In addition, other factors cause the P/E ratio of individual stocks and even broad stock market indexes to be volatile. This can easily cause stock prices to decline even as earnings are rising.

Investors push the P/E level up when their outlook for corporate earnings increases and they push the P/E level down when their outlook for corporate earnings growth declines, such as during a recession.

Investors also quite logically push the P/E level on stocks down when interest rates rise and up when interest rates decline.

The average P/E level can decline rapidly and this can cause a negative return on stocks even when earnings have increased.

Changes in the P/E level linked to changes in the outlook for growth (or retraction) and linked to changes in the outlook for interest rates are the biggest reasons for volatility in the return from the S&P 500. Volatility in actual achieved earnings growth on the S&P 500 usually contributes a smaller amount to stock price volatility. In the case of the Toronto Stock index, annual earnings are much more volatile due its concentrated nature and are responsible for a more significant portion of the volatility of that index.

How to Invest in the Canadian Stock Market

Imagine that a Canadian investor wishes to invest in Canadian stocks. How might they proceed?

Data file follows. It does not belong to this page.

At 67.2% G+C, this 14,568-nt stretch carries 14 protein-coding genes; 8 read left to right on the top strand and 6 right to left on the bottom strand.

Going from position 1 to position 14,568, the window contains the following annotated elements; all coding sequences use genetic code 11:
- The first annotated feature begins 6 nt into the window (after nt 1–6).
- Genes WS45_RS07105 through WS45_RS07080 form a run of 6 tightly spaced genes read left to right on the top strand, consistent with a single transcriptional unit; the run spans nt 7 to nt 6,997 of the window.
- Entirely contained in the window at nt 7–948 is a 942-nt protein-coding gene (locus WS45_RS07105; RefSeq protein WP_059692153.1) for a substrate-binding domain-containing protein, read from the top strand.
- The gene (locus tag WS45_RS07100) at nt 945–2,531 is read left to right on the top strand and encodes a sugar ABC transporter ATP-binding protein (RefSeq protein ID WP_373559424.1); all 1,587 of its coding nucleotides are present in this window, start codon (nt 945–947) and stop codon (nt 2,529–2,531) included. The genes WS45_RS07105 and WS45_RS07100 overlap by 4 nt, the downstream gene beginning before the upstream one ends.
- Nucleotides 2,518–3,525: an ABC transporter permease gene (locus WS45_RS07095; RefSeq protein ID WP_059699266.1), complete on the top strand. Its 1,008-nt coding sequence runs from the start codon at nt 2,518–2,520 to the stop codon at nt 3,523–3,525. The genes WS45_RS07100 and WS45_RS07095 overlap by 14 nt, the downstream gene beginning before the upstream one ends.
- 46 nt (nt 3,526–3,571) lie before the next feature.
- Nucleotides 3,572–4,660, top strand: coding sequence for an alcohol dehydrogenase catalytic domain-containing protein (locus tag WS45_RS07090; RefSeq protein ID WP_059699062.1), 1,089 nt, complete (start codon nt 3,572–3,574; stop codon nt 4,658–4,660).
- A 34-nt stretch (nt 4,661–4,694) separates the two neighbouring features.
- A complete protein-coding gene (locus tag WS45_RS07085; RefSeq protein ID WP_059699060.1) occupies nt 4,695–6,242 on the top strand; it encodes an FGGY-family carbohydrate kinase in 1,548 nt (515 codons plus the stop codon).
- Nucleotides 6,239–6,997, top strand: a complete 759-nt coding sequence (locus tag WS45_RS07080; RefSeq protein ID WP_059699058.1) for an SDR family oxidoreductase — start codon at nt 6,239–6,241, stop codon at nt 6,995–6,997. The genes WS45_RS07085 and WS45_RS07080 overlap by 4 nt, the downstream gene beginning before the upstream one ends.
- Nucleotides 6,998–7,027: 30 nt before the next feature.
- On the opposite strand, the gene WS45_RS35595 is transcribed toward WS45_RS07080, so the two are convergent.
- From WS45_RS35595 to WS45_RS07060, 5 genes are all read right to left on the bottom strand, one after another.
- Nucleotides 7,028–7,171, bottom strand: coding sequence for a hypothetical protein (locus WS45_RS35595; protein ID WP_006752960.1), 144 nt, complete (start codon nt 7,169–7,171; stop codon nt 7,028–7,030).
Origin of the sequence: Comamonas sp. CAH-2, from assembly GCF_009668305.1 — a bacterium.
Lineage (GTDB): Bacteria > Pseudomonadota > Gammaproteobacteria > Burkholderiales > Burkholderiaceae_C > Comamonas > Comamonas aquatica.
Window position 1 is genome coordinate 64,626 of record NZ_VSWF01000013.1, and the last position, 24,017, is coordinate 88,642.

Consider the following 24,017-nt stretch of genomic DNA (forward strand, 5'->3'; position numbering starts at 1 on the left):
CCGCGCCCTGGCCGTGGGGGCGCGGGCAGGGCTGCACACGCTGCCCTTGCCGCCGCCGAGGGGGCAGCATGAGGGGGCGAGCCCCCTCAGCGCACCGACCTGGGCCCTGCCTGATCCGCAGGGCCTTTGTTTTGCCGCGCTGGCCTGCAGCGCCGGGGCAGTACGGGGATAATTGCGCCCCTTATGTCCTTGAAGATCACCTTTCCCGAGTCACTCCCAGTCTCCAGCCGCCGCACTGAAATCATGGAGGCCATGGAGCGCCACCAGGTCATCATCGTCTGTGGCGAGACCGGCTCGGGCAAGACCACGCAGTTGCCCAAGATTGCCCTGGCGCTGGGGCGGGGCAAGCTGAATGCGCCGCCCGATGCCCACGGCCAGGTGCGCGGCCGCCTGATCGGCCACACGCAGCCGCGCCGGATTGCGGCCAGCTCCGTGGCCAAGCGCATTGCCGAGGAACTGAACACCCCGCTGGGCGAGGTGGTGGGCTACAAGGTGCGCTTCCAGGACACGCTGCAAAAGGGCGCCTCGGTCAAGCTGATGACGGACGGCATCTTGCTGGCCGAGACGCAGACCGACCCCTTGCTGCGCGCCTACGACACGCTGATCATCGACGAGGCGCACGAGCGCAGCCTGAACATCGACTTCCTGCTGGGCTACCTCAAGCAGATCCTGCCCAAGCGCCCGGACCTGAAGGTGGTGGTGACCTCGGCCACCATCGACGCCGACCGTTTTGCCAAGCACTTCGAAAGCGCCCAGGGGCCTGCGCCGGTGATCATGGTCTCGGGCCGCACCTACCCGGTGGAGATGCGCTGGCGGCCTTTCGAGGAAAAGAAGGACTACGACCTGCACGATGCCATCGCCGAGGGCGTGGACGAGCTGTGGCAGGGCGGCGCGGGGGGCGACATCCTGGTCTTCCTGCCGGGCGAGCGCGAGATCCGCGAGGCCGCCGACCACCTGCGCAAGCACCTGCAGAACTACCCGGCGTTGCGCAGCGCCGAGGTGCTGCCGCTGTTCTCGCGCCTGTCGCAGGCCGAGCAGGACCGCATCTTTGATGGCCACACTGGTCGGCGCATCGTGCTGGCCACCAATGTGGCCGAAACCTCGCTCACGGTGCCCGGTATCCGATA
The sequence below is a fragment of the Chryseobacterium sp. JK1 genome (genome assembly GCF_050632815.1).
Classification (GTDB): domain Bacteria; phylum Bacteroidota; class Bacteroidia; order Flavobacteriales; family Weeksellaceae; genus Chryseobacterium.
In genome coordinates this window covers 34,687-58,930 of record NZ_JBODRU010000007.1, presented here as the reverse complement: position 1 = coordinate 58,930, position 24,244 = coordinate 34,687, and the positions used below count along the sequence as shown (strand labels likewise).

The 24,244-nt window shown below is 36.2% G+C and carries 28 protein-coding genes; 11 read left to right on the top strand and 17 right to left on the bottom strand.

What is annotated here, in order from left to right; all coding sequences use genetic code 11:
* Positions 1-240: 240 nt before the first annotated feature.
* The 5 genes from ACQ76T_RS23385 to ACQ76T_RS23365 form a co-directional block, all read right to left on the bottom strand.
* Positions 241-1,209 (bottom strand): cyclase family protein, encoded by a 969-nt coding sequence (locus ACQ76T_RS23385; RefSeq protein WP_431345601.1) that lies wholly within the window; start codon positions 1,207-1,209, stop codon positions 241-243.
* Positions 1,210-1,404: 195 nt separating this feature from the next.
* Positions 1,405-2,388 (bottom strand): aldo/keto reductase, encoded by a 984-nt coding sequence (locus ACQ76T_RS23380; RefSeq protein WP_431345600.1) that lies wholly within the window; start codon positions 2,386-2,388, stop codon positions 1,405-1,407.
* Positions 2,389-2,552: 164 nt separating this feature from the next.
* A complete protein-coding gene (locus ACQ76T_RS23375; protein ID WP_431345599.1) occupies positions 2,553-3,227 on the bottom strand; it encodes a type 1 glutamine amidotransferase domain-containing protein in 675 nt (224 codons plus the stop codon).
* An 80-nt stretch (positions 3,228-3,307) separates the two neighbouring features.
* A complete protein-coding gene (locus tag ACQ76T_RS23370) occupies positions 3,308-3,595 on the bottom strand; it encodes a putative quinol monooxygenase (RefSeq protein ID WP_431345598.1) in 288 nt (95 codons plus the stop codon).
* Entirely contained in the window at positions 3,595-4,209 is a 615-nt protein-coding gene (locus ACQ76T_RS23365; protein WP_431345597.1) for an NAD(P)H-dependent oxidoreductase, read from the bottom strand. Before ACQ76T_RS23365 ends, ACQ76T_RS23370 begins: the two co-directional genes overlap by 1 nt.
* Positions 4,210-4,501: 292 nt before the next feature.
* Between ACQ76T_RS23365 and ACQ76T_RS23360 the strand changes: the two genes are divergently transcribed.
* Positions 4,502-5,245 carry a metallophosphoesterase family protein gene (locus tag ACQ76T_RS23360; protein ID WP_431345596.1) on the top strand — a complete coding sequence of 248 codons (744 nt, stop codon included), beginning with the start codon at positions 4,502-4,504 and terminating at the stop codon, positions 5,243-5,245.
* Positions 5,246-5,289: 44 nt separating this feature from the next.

This depends on the knowledge level of the investor and how they are going to invest.

Many such investors have very little knowledge of the markets and also are often not prepared to open self-directed accounts. In that case, they are going to need advice. The easiest path in that case is to seek advice at their bank branch or from an investment adviser.

The comments below are relevant to investors that have accounts enabling them to invest in individual stocks and Exchanges Traded Funds. Those without such accounts may be interested in our article on how to get started investing in individual stocks and ETFs.

Let’s assume that the investor has no particular special ability to forecast corporate earnings, interest rates or the general future of the economy. In that case, a very logical approach is to assume that current stock market prices are efficiently pricing in forecasts for future stock earnings and for interest rates. In this case the logical approach is to buy a low-cost index fund representing the stock market index.

Warren Buffett suggests that investors can participate in owning their share of “corporate America” by simply buying a low-cost S&P 500 index fund. Buffett has always expressed confidence that “corporate America” in aggregate will continue to be profitable and to increase earnings over the decades. Buying a low cost index fund that holds a broad section of “corporate America” will allow investors to participate in those gains over time. The same logic applies to investing in Canada or other countries.

What if an Investor Wants to Invest in Individual Stocks?

For a variety of reasons, many investors prefer to invest in individual companies in addition to or instead of broad index funds.

In selecting individual companies to invest in, it would seem logical to look for profitable publicly traded companies trading at attractive or at least fair prices.